Whitmer plans "dinner table" topics for first State of the State

Gov. Gretchen Whitmer with Political Reporter Mikenzie Frost ahead of her first State of the State address.JPG

One day before her first State of the State address, Gov. Gretchen Whitmer sat down to preview the event with Political Reporter Mikenzie Frost.

Whitmer ran her campaign on “fixing the damn roads” and that phrase can be expected to ring through the House of Representatives chamber as she addresses the joint session of the 100th Legislature.

“I’m going to ask the public to snap a picture of busted rim or their bill and to post it with the hashtag FTDR, and I think you know what that stands for,” she said Monday afternoon.

Director of the Department of Transportation Paul Ajegba told a Senate committee the state needs $1.5 billion more to fix the roads, which is money the state doesn’t have right now. Whitmer said she is going to make her case during the address.

“I’m going to ask the Legislature to go back to their locals and prioritize what will improve the roads in their areas,” she said.

Whitmer added that following the address, her office will roll out the next budget in early March. She said she would like to find a solution to the road funding issues and include that in her budget.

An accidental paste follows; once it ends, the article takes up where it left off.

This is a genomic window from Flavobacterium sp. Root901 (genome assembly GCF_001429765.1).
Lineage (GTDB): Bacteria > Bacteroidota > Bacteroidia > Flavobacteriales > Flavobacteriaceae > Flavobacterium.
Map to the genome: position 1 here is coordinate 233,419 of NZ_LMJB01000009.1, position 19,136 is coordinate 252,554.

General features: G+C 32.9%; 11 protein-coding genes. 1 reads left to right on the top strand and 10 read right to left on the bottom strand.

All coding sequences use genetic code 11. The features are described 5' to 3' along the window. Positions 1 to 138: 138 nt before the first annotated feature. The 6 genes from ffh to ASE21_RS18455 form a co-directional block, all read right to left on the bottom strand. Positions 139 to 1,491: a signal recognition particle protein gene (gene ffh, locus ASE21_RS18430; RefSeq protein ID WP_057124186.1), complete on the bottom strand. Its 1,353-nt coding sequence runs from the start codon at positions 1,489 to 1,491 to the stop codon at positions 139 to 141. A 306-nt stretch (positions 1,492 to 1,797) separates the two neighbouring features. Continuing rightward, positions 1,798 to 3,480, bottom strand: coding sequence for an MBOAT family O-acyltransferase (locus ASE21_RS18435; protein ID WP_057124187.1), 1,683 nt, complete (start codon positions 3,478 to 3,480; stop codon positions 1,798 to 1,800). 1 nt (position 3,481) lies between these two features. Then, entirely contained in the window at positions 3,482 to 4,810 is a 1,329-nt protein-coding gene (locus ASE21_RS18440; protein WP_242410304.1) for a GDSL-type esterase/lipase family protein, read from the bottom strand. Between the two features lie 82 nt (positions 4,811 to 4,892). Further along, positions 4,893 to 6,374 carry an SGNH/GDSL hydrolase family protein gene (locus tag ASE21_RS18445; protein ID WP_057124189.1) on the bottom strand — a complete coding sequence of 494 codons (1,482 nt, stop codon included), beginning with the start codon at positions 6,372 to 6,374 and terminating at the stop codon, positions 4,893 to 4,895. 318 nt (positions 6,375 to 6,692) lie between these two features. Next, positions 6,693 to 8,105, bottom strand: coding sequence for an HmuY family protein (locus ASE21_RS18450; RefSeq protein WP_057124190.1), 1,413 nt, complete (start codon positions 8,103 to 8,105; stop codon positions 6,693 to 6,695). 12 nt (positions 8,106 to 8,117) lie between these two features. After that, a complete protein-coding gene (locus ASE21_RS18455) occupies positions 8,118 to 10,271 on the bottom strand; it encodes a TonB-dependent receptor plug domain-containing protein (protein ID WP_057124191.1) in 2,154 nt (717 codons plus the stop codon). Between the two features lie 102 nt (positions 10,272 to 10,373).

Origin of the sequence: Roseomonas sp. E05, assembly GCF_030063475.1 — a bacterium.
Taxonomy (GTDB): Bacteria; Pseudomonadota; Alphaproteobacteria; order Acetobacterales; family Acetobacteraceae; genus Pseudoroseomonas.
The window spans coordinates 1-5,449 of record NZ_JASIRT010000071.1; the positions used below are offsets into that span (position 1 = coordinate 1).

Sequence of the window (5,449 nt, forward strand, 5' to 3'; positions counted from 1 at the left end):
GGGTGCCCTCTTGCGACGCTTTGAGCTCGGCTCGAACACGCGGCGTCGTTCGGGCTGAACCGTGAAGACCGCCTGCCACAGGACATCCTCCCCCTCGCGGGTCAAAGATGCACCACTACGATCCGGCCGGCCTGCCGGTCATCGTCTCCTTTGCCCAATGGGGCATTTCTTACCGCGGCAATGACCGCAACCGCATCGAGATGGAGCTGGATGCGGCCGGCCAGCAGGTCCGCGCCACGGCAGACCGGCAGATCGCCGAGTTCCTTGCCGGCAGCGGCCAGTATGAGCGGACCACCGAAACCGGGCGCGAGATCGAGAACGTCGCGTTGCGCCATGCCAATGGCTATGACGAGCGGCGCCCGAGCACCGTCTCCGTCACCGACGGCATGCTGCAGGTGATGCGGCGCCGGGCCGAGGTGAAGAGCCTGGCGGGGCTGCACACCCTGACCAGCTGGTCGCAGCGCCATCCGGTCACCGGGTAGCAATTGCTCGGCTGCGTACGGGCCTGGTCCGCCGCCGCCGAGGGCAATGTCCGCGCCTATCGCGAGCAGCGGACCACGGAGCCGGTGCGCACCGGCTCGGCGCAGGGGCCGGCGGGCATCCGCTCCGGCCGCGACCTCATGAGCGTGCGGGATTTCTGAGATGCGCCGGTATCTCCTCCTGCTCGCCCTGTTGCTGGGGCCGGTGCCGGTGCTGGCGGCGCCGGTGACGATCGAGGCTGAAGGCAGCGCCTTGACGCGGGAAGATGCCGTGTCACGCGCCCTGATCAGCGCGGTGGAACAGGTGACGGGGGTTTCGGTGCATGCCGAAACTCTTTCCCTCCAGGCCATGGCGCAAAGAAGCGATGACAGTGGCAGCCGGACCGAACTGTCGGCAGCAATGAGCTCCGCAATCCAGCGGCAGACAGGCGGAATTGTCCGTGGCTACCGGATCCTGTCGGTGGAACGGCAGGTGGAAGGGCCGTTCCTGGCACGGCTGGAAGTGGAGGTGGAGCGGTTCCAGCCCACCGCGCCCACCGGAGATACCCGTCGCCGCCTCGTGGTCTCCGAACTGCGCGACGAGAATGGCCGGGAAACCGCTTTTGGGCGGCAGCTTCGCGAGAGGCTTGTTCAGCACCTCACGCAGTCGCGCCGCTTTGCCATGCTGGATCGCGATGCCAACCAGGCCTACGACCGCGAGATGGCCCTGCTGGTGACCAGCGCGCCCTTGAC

Besides roads, Whitmer said people can expect to hear “dinner table issues” throughout her address. Those topics will not be new to anyone who followed her gubernatorial campaign: education, closing the skills gap and clean water.

She said there would be a few other surprises that might surface Tuesday night, but did not elaborate.

“I think there will be some newsworthy items that I announce during the address,” she slyly said.

The political divide grew in Lansing after Whitmer signed an executive order in the first week of February to reorganize the Department of Environmental Quality. Less than 48 hours later, the Republican-controlled House launched efforts to block that order, citing several issues with Whitmer’s plans to eliminate three environmental review panels that were legislatively created in 2018 under the Snyder Administration.

The action in the House sparked Whitmer to speak out. She said law makers who voted to block her executive order were legislators who voted “against clean water.” The Senate, also under GOP-leadership, mulled over the House’s plan to overturn Whitmer’s plan.

She said she would address the divide, in some form, Tuesday, but stands by her order creating the new Department of Environment, Great Lakes and Energy, or EGLE.

Whitmer said her speech would be the same length as other addresses and hoped to outline her priorities for the year ahead.

Republican leadership would not be televising a response Tuesday night. Instead, Speaker of the House Lee Chatfield, R-Levering, and Senate Majority Leader Mike Shirkey, R-Clarklake, would speak to the media during a roundtable discussion Wednesday morning.

“The people of Michigan have been clear about their top priorities and the biggest challenges facing families in this state. House and Senate Republicans share their priorities and expect to see Gov. Whitmer address them in her remarks on Tuesday night,” said Chatfield’s Communications Director Gideon D’Assandro said via email.

Follow Political Reporter Mikenzie Frost on Twitter and Facebook for complete coverage of the State of the State address. Send Mikenzie tips to or (517) 897-4861.

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